Bacteria toxic to wound-treating maggots

Feb 04, 2010

Bacteria that infect chronic wounds can be deadly to maggot 'biosurgeons' used to treat the lesions, show researchers writing in the journal Microbiology. The findings could lead to more effective treatment of wounds and the development of novel antibiotics.

Scientists from the Copenhagen Centre, Statens Serum Institut and the University of Copenhagen in Denmark showed that maggots applied to simulated wounds heavily infected with the aeruginosa, were unable to treat the wound and were left dead after 20 hours.

, such as , affect 1% of the Western population and are painful and difficult to treat. Use of maggots to disinfect wounds is an ancient practice that regained popularity in the early 1990s. Maggot Debridement Therapy (MDT) is now a standard procedure at wound care centres all over the world, in which sterile larvae from the green bottle fly Lucilia sericata are applied to the wound either directly or contained within a sealed nylon bag. The maggots gently ingest necrotic (dead) tissue and kill ingested bacteria in the gut. In addition, the maggots secrete antimicrobial compounds into the wound, help reduce inflammation and promote wound healing. The actual biological mechanisms responsible for the process are still largely a mystery.

P. aeruginosa is an opportunistic bacterium responsible for many hospital-acquired infections. It is often associated with chronic wounds in which the bacteria clump together to form biofilms. By effectively talking to each other via a well-studied communication system called quorum sensing (QS), bacteria in biofilms are known to be more successful at avoiding destruction by the host immune system as well as antibiotics.

Dr Anders Schou Andersen, who led the research, explained that QS was also the key to P. aeruginosa's toxicity to maggots. "When we blocked the QS signalling pathways in the bacteria, the maggots were much better at surviving and potentially cleansing the wounds. Signalling between bacteria growing in biofilms is known to lead to the production of lethal toxins, without which the bacteria are more vulnerable to eradication."

Dr Andersen believes the research could benefit patients with persistent wounds. "MDT is generally very effective. It has been said that in a few cases MDT had failed, leaving the maggots dead in the lesion. We now think that this was probably due to the presence of P. aeruginosa in the wound," he said. "If we can find the specific bacterial mechanism that kills the maggots, we could target this when developing new treatments. For example, wounds infected with P. aeruginosa could be treated with an agent that interrupts bacterial signalling to ensure the success of maggot therapy and thereby wound healing."

Explore further: Life's extremists may be an untapped source of antibacterial drugs

More information: A. S. Andersen, B. Jorgensen, T. Bjarnsholt, H. Johansen, T. Karlsmark, M. Givskov and K. A. Krogfelt ‘Quorum-sensing-regulated virulence factors in Pseudomonas aeruginosa are toxic to Lucilia sericata maggots’ Microbiology; 156: 400 - 407.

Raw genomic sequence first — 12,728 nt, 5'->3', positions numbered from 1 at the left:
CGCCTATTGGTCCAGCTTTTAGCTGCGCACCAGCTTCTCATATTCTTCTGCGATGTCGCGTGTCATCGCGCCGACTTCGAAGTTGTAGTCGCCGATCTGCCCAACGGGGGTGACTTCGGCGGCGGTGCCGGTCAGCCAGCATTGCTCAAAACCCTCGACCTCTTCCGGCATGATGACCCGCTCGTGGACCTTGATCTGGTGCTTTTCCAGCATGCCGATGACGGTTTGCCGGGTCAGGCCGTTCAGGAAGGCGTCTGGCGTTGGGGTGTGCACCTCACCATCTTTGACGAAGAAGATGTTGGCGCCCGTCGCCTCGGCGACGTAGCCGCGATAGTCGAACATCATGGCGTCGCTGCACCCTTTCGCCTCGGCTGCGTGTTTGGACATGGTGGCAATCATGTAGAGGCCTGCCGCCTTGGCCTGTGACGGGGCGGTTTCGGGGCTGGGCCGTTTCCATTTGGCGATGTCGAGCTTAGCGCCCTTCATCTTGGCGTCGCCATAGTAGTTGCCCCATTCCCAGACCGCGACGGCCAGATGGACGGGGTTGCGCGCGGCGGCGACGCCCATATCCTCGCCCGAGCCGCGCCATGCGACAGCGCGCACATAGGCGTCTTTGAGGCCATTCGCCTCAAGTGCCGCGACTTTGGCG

Provided by Society for General Microbiology

5 /5 (5 votes)

Related Stories

Maggots make a comeback in Mexico

Mar 26, 2007

Doctors in Mexico are beginning to use a centuries-old and cost effective treatment for the healing of wounds -- maggot therapy.

Artificial skin system can heal wounds

Dec 20, 2007

A new study in Artificial Organs tested the effects of a wound dressing created with hair follicular cells. The findings reveal that skin substitutes using living hair cells can increase wound healing.

Washing away painful wounds

Aug 26, 2009

More than six million people in the U.S. suffer from persistent wounds -- open sores that never seem to heal or, once apparently healed, return with a vengeance. The bedridden elderly and infirm are prone ...

Recommended for you

Cohesin molecule safeguards cell division

Nov 21, 2014

The cohesin molecule ensures the proper distribution of DNA during cell division. Scientists at the Research Institute of Molecular Pathology (IMP) in Vienna can now prove the concept of its carabiner-like ...

Nail stem cells prove more versatile than press ons

Nov 21, 2014

There are plenty of body parts that don't grow back when you lose them. Nails are an exception, and a new study published in the Proceedings of the National Academy of Sciences (PNAS) reveals some of the r ...

Scientists develop 3-D model of regulator protein bax

Nov 21, 2014

Scientists at Freie Universität Berlin, the University of Tubingen, and the Swiss Federal Institute of Technology in Zurich (ETH) provide a new 3D model of the protein Bax, a key regulator of cell death. When active, Bax ...

Researchers unwind the mysteries of the cellular clock

Nov 20, 2014

Human existence is basically circadian. Most of us wake in the morning, sleep in the evening, and eat in between. Body temperature, metabolism, and hormone levels all fluctuate throughout the day, and it ...

User comments : 0

Please sign in to add a comment. Registration is free, and takes less than a minute. Read more

Click here to reset your password.
Sign in to get notified via email when new comments are made.